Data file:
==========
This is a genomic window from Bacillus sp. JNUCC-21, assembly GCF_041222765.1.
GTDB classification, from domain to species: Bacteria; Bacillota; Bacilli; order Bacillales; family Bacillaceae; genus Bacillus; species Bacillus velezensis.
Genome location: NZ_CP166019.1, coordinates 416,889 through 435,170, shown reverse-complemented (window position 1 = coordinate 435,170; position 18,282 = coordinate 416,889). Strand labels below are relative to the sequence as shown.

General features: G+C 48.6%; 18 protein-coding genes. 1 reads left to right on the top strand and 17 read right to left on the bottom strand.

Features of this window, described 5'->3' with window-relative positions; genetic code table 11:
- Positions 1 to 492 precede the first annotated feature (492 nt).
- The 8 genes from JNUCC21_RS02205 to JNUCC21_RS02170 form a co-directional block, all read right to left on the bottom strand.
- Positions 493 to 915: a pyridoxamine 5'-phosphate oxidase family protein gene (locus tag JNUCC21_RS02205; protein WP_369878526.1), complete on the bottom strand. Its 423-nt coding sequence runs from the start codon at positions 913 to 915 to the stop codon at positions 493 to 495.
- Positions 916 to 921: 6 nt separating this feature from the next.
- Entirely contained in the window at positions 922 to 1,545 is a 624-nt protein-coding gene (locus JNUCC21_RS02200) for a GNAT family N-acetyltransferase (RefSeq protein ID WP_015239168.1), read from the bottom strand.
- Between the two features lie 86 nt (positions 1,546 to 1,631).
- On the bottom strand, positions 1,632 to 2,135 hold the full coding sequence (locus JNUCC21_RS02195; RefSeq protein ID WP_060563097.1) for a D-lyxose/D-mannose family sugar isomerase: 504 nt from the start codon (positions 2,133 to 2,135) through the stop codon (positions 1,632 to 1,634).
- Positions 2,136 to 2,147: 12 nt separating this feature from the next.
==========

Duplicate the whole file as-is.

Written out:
This is a genomic window from Bacillus sp. JNUCC-21, assembly GCF_041222765.1.
GTDB classification, from domain to species: Bacteria; Bacillota; Bacilli; order Bacillales; family Bacillaceae; genus Bacillus; species Bacillus velezensis.
Genome location: NZ_CP166019.1, coordinates 416,889 through 435,170, shown reverse-complemented (window position 1 = coordinate 435,170; position 18,282 = coordinate 416,889). Strand labels below are relative to the sequence as shown.

General features: G+C 48.6%; 18 protein-coding genes. 1 reads left to right on the top strand and 17 read right to left on the bottom strand.

Features of this window, described 5'->3' with window-relative positions; genetic code table 11:
- Positions 1 to 492 precede the first annotated feature (492 nt).
- The 8 genes from JNUCC21_RS02205 to JNUCC21_RS02170 form a co-directional block, all read right to left on the bottom strand.
- Positions 493 to 915: a pyridoxamine 5'-phosphate oxidase family protein gene (locus tag JNUCC21_RS02205; protein WP_369878526.1), complete on the bottom strand. Its 423-nt coding sequence runs from the start codon at positions 913 to 915 to the stop codon at positions 493 to 495.
- Positions 916 to 921: 6 nt separating this feature from the next.
- Entirely contained in the window at positions 922 to 1,545 is a 624-nt protein-coding gene (locus JNUCC21_RS02200) for a GNAT family N-acetyltransferase (RefSeq protein ID WP_015239168.1), read from the bottom strand.
- Between the two features lie 86 nt (positions 1,546 to 1,631).
- On the bottom strand, positions 1,632 to 2,135 hold the full coding sequence (locus JNUCC21_RS02195; RefSeq protein ID WP_060563097.1) for a D-lyxose/D-mannose family sugar isomerase: 504 nt from the start codon (positions 2,133 to 2,135) through the stop codon (positions 1,632 to 1,634).
- Positions 2,136 to 2,147: 12 nt separating this feature from the next.